Senn, who entered the league with the Colts as an undrafted free agent and went through the frustration of being waived and re-signed and waived again before finally catching on with the Panthers in 2009, appreciated Kuechly’s humility when they talked.
“Me being a backup, and I’ve been a backup for years, he didn’t think he was above listening to me,” Senn said. “He was still willing to just listen to the things I had to say.
“He didn’t have an attitude about being the first pick for us. You see some guys that kind of feel like they’ve already earned everything when really they haven’t earned anything. So he came in with the perfect attitude you would want for a rookie and it just shows in his play.”
It wasn’t just deference. Senn would give Kuechly a nugget of information in a team meeting and watch him execute it the same day in practice.
“He’s real smart,” Senn said. “He picks things up real fast. He’s that kind of player. He can take what he hears in the meeting rooms and go out that next day and execute it into his game plan.”
It’s not that Kuechly, like any other NFL linebacker, doesn’t have an ego. He just checks it, Hardy said.
“Greatest guy in the world, man,” he said. “He’s got one. He’s a big enough man to put it away and put his job first, put his team first.”
That mentality’s been team-wide for the Panthers, who climbed out of a 1-3 hole at the start of the season and are riding a five-game win streak as they prepare to host the Patriots in their first “Monday Night Football” game at home since 2008.
“Guys don’t take credit for anything,” Kuechly said. “That’s important about our team. It’s not a ‘me’, it’s not an ‘I’, it’s a ‘we’ thing, and I think it’s helped us get out of the hole at the beginning of the season. It wasn’t one guy’s fault, it’s, ‘All right, we’ve got to do better as a whole.’ And that’s kind of what’s helped us get this run going here.”
The Patriots’ passing game might not be as potent as it’s been in the recent past, tumbling to 20th in the league this season after being in the Top 5 the previous two years. But even if the numbers say one thing, Keuechly’s seen enough star quarterbacks in his career to know that Tom Brady is of the species that can embarrass even the best defenses.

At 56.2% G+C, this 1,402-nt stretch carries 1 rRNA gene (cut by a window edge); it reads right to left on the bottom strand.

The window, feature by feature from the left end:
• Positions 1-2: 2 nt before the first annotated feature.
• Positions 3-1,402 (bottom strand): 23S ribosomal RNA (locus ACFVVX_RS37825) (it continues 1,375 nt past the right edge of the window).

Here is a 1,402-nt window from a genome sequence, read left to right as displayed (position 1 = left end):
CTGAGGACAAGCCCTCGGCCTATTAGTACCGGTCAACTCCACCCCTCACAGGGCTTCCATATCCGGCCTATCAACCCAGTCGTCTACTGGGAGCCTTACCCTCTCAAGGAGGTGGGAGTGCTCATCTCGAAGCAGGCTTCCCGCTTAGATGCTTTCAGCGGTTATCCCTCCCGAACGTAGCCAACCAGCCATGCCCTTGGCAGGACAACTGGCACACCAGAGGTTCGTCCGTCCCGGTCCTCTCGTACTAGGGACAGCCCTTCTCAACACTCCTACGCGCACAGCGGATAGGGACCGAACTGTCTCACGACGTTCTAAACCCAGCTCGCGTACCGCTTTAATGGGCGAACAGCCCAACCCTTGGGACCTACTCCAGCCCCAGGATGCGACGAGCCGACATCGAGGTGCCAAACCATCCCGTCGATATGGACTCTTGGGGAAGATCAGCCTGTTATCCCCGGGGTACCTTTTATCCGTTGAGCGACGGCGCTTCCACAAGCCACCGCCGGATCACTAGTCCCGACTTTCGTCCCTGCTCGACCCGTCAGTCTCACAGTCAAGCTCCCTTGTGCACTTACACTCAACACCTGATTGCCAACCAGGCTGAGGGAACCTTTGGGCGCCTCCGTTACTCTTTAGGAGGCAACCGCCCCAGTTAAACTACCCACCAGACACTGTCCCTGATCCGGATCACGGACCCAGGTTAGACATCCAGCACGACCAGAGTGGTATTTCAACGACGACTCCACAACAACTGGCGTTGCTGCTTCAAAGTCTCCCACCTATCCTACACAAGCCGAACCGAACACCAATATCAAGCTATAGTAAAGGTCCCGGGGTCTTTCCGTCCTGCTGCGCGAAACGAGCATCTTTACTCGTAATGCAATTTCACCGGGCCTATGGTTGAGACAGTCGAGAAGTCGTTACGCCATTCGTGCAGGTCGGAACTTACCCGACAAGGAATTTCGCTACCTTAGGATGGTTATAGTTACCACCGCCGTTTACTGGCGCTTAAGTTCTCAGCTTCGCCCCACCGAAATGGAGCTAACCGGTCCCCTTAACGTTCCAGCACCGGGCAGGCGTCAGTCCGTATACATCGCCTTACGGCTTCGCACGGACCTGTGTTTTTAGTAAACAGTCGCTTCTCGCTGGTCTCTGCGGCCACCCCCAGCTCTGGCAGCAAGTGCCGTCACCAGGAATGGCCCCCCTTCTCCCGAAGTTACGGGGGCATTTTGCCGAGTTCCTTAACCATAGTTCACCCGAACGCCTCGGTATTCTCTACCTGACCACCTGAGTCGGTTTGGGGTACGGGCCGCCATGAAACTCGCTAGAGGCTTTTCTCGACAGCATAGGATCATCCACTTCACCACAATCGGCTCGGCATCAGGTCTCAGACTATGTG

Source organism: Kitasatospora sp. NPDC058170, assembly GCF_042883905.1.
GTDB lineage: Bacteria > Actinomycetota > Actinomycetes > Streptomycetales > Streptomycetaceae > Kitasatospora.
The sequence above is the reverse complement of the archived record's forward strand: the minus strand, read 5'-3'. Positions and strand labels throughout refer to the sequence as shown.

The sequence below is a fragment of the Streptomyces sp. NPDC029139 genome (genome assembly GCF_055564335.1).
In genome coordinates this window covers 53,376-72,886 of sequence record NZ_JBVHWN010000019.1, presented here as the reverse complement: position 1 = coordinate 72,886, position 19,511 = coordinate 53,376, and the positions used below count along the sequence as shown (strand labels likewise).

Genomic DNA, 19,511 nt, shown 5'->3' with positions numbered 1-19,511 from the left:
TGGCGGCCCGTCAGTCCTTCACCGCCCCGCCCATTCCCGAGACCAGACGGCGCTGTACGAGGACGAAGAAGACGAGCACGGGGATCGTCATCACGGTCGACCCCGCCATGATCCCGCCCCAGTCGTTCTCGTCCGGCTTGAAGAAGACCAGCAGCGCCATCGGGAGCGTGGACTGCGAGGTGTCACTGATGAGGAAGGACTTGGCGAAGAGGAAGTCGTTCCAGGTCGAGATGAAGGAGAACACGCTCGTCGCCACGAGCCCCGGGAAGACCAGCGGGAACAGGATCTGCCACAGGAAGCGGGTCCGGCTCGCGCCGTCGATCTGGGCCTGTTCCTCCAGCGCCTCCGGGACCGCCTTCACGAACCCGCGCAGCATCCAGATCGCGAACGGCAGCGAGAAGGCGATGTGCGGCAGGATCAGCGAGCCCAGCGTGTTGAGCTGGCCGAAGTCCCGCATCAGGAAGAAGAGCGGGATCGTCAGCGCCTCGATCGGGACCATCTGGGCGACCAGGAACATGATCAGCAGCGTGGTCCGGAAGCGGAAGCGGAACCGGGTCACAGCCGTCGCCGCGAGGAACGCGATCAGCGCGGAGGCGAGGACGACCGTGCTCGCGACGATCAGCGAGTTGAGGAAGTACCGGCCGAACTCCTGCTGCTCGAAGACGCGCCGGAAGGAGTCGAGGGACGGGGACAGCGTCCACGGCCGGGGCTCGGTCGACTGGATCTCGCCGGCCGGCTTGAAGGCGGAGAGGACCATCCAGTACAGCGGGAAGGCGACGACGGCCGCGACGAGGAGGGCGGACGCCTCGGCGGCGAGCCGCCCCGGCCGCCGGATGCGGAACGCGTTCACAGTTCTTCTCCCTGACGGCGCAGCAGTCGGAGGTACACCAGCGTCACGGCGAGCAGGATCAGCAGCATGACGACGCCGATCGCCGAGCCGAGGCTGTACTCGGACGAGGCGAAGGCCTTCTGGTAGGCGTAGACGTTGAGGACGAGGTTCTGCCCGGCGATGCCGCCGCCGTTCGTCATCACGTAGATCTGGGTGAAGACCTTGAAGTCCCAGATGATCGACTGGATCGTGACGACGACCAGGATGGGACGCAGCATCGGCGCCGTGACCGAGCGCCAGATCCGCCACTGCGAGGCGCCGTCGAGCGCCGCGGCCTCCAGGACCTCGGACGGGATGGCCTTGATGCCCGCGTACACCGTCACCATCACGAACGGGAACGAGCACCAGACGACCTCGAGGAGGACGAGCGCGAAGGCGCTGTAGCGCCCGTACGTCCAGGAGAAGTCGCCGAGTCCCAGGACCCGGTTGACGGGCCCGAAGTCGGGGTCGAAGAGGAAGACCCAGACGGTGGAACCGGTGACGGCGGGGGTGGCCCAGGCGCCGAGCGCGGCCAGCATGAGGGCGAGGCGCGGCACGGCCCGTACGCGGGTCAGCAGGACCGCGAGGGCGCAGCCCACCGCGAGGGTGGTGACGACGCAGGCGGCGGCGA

The Panthers have seen their share of name-brand quarterbacks this season. Brady might be the NFL’s ultimate designer label under center, but Kuechly will treat him the same as all the others.
“I look at it just as a team that’s got a good quarterback that’s going to be a challenge for us,” Kuechly said. “Once you get in the game — we played Drew Brees, we played Peyton [Manning] last year, we played Eli [Manning], we’ve played some big-name quarterbacks — but once the game rolls around, I don’t even think about it.”
Instead of letting the matchup overwhelm him, he’ll distill everything into a simple checklist.
“What is my job on this play?”
“What is my assignment?”
“What is their top route this formation?”
“What are their top runs?”
“You kind of go from there,” Kuechly said. “But you do know that he’s a dangerous guy, he’s been around, he’s a guy that’s won Super Bowls, he’s made big plays in big games. So we’ve just got to do our job is what it comes down to.”
With 25 NFL starts now under his belt, he’s not so nervous in the locker room.
“He’s a little more comfortable in front of everybody and a little more of a leader,” Senn said. “He’s doing it the right way.
“He’s progressing into it. Not just all of a sudden going from one year to the next and being a completely different person.
“Luke Kuechly’s still the same guy. He’s just kind of being a little more vocal. Within the next couple of years, I’m sure he’ll definitely be that main figure and leader that everyone wants him to be.”